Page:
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This isn't really specifically poodle related... but TIME has an article about some experiments that are going on to finally determine the intelligence and social skills of dogs. It's an interesting read, and will be fantastic to see what they decide when they have finished testing 1000's of dogs.

One thing I think is not accurate though is something I had heard before. One scientist looked into "guilt" in dogs. Here's the excerpt:

"We've all seen guilty dogs slinking away with lowered tails, for example. Horowitz wondered if they behave this way because they truly recognize they've done something wrong, so she devised an experiment. First she observed how dogs behaved when they did something they weren't supposed to do and were scolded by their owners. Then she tricked the owners into believing the dogs had misbehaved when they hadn't. When the humans scolded the dogs, the dogs were just as likely to look guilty, even though they were innocent of any misbehavior. What's at play here, she concluded, is not some inner sense of right and wrong but a learned ability to act submissive when an owner gets angry. "It's a white-flag response," Horowitz says."

The thing is, one of our dogs used to get into trouble all the time when we were away from home or out of the car. We'd get home/ open the car door, and the first sign that something bad had happened would be that she was hiding somewhere. Then we'd find out what she'd done, THEN we'd get mildly angry. If she was only reacting to us, why was she hiding and out of sight before we'd even had a chance to react to whatever she'd done?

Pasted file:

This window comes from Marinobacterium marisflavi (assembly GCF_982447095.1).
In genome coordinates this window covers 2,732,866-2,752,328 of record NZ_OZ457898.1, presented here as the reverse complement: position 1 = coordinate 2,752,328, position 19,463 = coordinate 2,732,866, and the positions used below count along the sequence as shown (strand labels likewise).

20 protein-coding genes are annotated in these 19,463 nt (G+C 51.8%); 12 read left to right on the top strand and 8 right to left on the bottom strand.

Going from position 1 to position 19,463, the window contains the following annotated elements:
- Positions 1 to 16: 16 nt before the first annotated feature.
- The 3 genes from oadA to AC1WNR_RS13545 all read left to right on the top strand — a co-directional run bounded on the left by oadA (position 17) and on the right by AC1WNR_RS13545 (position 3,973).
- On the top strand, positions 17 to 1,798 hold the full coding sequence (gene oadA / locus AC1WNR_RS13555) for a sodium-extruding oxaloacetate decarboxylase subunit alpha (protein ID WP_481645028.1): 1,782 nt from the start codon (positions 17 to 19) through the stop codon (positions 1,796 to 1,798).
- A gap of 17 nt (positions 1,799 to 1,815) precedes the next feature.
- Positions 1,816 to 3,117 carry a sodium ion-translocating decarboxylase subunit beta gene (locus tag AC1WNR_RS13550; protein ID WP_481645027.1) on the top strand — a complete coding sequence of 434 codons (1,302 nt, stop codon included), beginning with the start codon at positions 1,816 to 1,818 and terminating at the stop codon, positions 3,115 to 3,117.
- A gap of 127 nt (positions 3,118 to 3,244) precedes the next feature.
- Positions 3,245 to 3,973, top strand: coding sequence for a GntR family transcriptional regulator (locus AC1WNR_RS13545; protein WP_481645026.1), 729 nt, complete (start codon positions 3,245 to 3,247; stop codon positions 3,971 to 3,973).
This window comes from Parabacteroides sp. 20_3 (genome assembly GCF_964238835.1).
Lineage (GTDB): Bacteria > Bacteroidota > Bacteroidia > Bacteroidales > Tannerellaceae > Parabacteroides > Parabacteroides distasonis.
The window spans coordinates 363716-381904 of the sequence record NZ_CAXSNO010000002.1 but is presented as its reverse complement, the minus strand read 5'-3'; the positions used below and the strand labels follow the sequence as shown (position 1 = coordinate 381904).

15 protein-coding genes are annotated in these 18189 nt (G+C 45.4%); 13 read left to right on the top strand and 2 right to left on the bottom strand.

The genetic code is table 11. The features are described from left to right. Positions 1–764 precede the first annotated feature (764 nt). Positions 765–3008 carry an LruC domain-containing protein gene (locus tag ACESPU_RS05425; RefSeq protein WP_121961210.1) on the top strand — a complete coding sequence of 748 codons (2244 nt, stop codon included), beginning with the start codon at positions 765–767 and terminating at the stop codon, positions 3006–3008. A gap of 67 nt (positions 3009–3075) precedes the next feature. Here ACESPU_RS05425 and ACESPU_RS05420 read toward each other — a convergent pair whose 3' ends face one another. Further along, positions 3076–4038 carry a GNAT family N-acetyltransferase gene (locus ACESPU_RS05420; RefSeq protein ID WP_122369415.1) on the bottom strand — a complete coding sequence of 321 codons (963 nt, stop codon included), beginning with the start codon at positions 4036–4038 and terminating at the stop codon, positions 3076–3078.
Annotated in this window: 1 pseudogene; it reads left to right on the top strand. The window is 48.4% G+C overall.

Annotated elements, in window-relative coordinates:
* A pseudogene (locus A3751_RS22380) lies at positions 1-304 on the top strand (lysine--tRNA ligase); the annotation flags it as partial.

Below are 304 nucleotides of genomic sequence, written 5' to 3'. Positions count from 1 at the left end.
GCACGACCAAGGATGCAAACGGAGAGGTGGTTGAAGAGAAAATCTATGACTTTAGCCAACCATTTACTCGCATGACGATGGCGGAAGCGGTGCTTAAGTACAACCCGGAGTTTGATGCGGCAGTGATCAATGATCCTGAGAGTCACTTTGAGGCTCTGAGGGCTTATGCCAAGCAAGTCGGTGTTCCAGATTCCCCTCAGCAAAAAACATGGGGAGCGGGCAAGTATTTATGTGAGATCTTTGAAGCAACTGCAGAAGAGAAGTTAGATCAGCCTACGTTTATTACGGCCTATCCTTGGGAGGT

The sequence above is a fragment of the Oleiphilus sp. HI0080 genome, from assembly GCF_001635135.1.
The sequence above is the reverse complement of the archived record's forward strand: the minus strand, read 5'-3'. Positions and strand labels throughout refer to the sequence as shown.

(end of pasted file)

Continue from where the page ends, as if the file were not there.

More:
http://www.time.com/time/magazine/article/0,9171,1921614-1,00.html
 

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I agree, mine do that too. They act guilty and then I go look for the damage. Bailey in particular has a bad habit of lifting his leg on dust ruffles. Harley has a sensitive stomache and when he has accidents in his crate, he acts guilty even though I've never scolded him for it. (It's not his fault his sick, after all.)

I think the article will be an interesting read, but there is a difference between intellegence and trainability. Just b/c a dog isn't particularly eager to please, doesn't make them dumb. I think some of the dogs who get away w/ doing what they want, are the smartest of all. Harley is very trainable and picks things up often on the first try. Bailey learns quickly but you have to make it worth his while. I call Harley my honor student, but Bailey is just as smart, if not smarter. I know Afgan Hounds usually rank at the bottom on those test, but they're very intellegent, they just want to do their own thing.
 
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